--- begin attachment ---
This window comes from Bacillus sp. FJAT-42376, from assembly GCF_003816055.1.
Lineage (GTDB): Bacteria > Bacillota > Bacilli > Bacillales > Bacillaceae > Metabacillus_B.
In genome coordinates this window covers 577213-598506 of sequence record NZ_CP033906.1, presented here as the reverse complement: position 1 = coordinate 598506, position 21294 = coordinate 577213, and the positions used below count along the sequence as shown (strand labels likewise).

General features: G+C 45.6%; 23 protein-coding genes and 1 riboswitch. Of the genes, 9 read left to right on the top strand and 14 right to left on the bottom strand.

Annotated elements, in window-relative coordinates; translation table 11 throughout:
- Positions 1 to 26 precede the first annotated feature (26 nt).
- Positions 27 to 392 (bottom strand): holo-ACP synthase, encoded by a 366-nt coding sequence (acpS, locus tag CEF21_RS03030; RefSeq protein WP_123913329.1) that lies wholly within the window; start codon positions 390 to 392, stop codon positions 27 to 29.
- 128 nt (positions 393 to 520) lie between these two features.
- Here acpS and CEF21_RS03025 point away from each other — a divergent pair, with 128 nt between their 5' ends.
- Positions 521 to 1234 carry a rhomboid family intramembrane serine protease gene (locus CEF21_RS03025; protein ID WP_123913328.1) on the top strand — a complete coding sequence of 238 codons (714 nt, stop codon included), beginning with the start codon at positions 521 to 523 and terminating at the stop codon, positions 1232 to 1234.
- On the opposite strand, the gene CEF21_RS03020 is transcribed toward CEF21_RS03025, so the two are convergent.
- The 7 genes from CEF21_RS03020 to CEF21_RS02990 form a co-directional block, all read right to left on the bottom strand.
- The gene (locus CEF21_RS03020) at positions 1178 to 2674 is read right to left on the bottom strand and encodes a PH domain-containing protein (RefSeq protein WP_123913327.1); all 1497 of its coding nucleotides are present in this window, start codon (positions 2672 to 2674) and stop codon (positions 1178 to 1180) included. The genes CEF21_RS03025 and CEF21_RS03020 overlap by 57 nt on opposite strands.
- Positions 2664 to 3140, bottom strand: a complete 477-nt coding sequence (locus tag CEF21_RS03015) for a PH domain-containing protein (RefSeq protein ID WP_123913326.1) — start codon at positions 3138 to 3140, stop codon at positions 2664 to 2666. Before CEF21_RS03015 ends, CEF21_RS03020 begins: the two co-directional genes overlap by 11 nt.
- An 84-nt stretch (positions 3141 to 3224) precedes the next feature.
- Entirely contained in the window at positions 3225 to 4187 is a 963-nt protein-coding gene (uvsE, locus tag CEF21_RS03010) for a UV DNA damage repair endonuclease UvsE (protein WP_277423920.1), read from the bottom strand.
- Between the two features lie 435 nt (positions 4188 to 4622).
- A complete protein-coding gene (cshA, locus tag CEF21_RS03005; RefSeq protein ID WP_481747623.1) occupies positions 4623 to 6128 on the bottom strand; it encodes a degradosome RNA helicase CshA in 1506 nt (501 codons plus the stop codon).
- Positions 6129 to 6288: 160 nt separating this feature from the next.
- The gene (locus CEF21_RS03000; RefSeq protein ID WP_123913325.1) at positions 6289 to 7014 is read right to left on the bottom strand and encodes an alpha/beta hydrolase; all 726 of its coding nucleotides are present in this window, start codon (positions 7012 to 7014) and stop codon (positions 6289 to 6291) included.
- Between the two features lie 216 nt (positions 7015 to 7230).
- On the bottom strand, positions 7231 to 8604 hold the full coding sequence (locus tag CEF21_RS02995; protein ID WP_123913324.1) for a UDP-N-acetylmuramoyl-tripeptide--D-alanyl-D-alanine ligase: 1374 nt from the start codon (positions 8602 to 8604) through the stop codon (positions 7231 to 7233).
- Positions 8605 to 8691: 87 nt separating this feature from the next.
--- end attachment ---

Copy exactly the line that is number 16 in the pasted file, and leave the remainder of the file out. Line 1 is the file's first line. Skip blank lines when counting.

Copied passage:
- Entirely contained in the window at positions 3225 to 4187 is a 963-nt protein-coding gene (uvsE, locus tag CEF21_RS03010) for a UV DNA damage repair endonuclease UvsE (protein WP_277423920.1), read from the bottom strand.